CHRIS CORNELL: It's Fun To Try To Figure Out Different Songs That I Can Interpret Acoustically

Mike Devlin of TimesColonist.com recently conducted an interview with SOUNDGARDEN/ex-AUDIOSLAVE singer Chris Cornell. A couple of excerpts from the chat follow below.

On the songs that he is performing during his solo acoustic Songbook tour, the first solo outing of its kind in the performer's remarkable 25-year career:

Cornell: "I don't want to sound like a crazy person that can't figure out what they want to do. But I always want it to be open. It's fun to try to figure out different songs that I can interpret acoustically and see if they'll work or not. Some of them do and some of them don't. But it's fun to experiment with that and be surprised by the songs that seem to work that I wouldn't expect."

On how the process of stripping SOUNDGARDEN songs down to their acoustic essence for his solo tour while writing and recording new material with his Seattle bandmates has been beneficial for him from a songwriting standpoint:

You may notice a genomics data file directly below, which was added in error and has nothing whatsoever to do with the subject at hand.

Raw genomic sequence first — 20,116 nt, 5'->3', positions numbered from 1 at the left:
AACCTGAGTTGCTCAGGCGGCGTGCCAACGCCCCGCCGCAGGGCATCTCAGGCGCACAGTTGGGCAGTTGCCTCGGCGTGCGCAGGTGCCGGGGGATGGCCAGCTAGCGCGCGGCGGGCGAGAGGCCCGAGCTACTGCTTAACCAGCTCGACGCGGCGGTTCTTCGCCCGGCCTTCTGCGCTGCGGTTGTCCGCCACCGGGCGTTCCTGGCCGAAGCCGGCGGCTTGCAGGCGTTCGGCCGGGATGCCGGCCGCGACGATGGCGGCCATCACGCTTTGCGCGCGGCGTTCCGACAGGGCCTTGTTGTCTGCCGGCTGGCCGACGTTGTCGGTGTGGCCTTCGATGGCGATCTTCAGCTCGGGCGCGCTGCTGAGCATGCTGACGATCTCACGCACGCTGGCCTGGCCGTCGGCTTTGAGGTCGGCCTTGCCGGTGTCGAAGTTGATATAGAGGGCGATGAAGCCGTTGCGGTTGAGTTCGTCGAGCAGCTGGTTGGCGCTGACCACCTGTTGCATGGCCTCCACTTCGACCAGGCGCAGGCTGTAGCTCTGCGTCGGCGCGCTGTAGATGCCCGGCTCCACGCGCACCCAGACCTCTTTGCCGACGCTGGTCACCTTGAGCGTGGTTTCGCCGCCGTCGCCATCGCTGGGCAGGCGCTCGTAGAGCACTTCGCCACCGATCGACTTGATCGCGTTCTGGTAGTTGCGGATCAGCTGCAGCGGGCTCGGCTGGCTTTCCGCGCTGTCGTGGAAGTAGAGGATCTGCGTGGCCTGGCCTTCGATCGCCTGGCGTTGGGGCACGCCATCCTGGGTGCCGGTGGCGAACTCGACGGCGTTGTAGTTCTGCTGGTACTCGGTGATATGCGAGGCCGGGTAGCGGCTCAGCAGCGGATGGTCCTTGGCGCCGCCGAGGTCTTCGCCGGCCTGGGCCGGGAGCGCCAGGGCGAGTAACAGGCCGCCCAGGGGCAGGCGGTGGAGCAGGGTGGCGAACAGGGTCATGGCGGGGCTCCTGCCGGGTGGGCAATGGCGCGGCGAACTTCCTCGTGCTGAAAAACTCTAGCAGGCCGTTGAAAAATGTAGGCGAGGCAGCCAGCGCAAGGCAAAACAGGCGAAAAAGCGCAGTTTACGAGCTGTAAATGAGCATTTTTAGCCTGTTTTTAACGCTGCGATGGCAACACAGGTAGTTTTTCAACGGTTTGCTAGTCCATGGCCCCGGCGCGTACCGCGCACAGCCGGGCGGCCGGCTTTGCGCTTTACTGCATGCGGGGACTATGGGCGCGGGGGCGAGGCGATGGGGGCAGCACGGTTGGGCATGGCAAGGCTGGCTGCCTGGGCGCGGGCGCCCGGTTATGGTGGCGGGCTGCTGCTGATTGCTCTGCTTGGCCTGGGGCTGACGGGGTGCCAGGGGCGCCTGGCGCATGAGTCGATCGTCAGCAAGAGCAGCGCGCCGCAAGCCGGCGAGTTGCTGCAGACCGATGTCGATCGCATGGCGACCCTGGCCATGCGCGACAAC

Cornell: "From the very beginning of SOUNDGARDEN, we all had a similar attitude, without ever discussing it. Any time we wrote a song, it was as though we were approaching songwriting from a new angle every single time. If something sounded a little like we were repeating it, or we were repeating a sensibility that had already been covered on a song, we would always steer away from it."

"With SOUNDGARDEN making a new record, it feels like the right time to do it [embark on a solo acoustic tour], and keep those worlds in their own authentic worlds. If I'm writing a song that SOUNDGARDEN can play, it goes to SOUNDGARDEN — always. That's the way it is. I'm super-excited to play music with those guys, and I always have been."

On how being on stage alone each night, with the barest of instrumentation for support, has its own rewards:

Cornell: "In the environment of an acoustic show, there becomes a kind of living-room quality to the atmosphere. It feels like a safety net. As much as playing by yourself on an acoustic instrument can make you feel vulnerable, the audience is so supportive that at some point I can do a song I don't really know and the audience doesn't care. They are excited to see that process happen."

Read the entire interview from TimesColonist.com.

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